Kent 740

The Kent 740 is a solid-body electric guitar that was probably offered at the same time as the 800-series guitars.

There were issues with the one I got and I knew about them in advance.

A couple of things came to light as I worked on it.

Note that this write-up is unfinished. I had planned to include a wiring diagram I drew up, but I can't find it. I need to double-check the measurements in the table below. I used the table from another guitar for a template and haven't verified that any differences have been taken care of.

740 Stats

TypeScalePick upsNeck Width at Nut Thickness at NutNeck Width at 12th fretNeck TypeBridge stud spacingString SpacingWidth at Lower BoutWidth at Upper Bout Body Length

Body ThicknessTotal Length





2 Single coil

1.6 in


.9 in


1.9 in


Bolt-on 2.8 in 2.2 in







1.6 in




* Includes bottom strap button

I used a photo of the wiring of a Kent 740, which I presumed to be correct, to check the connections on mine. However, the potentiameters (pots) in the 740 in the photo look brand-new, so they may have been replaced. That would create the possibility that the wiring was different in that one, also. The only two-pickup Kent guitar I have where the pots are totally accessable was my 834. So I also had that to refer to, although wires to the pickups and switches are hidden without even more disassembly.

One thing that makes working on the electronics of the 740 easy is the fact that everything is on the pickguard. There is a ground wire that runs from the back of one pot, through a hole to the cavity routed out for the vibrato mechanism, and then is squished between the tailpiece plate and the guitar body. This is a fairly common. That's the only thing keeping the electronics attached to the body. However, you have to unwind the strings from the tuners in order to get enough clearance to get the pickguard off. This can be a pain in the neck if you have something minor to repair or if you just want to check something.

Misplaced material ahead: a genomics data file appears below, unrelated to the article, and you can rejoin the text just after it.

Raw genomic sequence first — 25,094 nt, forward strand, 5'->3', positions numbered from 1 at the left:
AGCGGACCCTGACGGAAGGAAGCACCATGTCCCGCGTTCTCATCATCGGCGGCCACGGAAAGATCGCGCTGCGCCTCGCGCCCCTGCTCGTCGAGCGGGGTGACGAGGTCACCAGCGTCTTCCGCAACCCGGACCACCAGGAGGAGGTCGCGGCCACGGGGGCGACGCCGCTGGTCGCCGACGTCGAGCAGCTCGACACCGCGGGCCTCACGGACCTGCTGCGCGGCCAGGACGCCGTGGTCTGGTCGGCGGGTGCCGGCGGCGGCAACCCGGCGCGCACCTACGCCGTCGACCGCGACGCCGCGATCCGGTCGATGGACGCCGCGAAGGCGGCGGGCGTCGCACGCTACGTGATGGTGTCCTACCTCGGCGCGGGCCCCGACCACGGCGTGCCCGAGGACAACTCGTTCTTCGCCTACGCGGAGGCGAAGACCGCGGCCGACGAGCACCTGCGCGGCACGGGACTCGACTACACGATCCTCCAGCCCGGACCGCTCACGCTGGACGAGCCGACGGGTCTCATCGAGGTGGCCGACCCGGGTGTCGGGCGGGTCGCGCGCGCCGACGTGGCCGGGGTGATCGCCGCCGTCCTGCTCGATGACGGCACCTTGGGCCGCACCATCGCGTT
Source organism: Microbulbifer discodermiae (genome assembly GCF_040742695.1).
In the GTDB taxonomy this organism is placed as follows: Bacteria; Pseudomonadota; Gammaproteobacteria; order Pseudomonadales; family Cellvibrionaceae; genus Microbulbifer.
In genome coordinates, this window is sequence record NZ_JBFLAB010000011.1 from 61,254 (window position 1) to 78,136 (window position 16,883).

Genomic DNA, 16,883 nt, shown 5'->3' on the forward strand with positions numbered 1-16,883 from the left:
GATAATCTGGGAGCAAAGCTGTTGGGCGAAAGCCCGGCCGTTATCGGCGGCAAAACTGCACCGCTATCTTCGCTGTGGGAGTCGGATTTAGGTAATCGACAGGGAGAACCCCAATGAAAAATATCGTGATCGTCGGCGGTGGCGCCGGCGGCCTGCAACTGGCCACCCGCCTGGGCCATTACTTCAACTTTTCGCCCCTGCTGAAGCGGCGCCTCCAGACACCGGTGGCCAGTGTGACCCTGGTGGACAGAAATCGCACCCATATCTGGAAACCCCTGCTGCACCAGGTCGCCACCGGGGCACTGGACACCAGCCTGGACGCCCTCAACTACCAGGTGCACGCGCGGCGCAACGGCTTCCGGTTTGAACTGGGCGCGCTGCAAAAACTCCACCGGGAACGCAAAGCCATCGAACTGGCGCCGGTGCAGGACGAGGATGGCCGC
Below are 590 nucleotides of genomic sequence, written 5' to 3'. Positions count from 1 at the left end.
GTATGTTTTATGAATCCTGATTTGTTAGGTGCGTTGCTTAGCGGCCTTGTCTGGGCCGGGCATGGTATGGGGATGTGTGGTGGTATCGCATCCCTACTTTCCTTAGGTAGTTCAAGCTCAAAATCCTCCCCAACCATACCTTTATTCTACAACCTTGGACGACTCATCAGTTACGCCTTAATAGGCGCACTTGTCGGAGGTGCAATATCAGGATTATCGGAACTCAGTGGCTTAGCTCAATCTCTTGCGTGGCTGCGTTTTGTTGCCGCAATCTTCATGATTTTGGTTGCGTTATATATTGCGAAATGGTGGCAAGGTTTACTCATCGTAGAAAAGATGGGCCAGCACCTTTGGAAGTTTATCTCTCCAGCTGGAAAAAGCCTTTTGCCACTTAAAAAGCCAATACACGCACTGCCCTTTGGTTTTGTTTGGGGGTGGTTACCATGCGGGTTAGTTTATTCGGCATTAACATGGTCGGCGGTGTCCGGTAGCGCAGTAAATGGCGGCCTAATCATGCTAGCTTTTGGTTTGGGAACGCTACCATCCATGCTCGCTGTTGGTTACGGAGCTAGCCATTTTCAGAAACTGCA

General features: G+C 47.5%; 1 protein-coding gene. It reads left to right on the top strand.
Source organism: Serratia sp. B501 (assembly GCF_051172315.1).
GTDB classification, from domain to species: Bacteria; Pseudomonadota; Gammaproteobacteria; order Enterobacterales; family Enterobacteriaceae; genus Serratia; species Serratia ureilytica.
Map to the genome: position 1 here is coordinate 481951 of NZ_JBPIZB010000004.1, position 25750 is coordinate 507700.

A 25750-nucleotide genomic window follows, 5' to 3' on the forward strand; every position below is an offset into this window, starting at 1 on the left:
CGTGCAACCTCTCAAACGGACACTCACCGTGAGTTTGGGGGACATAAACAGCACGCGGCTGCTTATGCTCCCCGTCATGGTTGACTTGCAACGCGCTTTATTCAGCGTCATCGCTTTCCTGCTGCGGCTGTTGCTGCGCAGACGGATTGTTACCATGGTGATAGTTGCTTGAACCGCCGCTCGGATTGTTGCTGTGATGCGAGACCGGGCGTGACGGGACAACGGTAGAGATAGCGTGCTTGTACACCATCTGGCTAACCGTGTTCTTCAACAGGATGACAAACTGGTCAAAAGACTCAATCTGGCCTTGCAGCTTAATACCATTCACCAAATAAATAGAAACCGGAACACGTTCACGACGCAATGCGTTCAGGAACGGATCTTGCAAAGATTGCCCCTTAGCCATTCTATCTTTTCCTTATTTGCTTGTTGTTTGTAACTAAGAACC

After removing the pickguard from my 740 (there are 17 screws, if I counted right). They were quite a struggle to get out. They may have been glued in. I will replace them all eventually. It appeared as if all of the pots may have been replaced. The only apparent wiring issues I found were the two wires to the hi-lo switch were reversed and all of the pots were connected together with bare wire soldered to the casings. The correct wiring should ground all the pots anyway. I saw no reason why the bridge pickup wouldn't work. Maybe I just forgot to turn it on with it's rocker switch.

The tone pots did not appear to be bypassed as suspected by the seller. Probably the tone caps were shot.

So I dug in and replaced all the pots with CTS 500k. I didn't have to worry about the knobs not fitting the shafts because there were no knobs. I also replaced all the tone caps (all two of them) with .047mf ceramic disks as well as the .002mf on the hi/lo switch with a new .0022mf ceramic disk. It's common practice to use 250k pots with single-coil pickups like these and 250k with humbuckers. However, these pickups are overwound (have more turns of wire on the coils than most single-coils made today), so 500k is appropriate. You may prefer the performance with 250k. It's a personal preference.

One difference between my 834 and my 740 and the photo of the other 740 is that the middle lugs of the volume/tone pot pairs were connected together with coaxial cable with the braid going to the cases of both. The two 740s used single wires. The one in the photos didn't appear to have correct ground wires between them, and my 740 had ground wires all over the place.

I ended up wiring the pots the way they are in the 834, and that turned out to be correct.

The vibrato on the 700-series guitars is different from that on the 800s. All the work is done out of sight, underneath the tailpiece cover. The bridge is similar to the 800s except that far more of them have the damper lever on the bottom side of the bridge, where it belongs. Unlike on the 800-series guitars, you can't just turn the bridge around and reverse the saddles. The tailpiece plate has raised edges like on the early Fender Telecasters which will make turning it around impossible.

My guitar had the damper lever on the bottom side of the bridge, so I didn't see any great need to replace it. But the saddles were worn as were the intonation screws and I was having a hard time getting the guitar properly intonated. So I replaced it with a Gotoh Tune-O-Matic type bridge for a Gibson and all was well. NOTE: see the The TOM Bridge for information on ordering and using a Tune-O'-Matic style bridge with Kent guitars.

The screw for the upper strap button was smaller than the one I got to replace it. It was necessary to remove the neck in order to drill out the hole and screw the new one in with a screwdriver. There isn't room for the drill and the driver. After that, it was straightforward.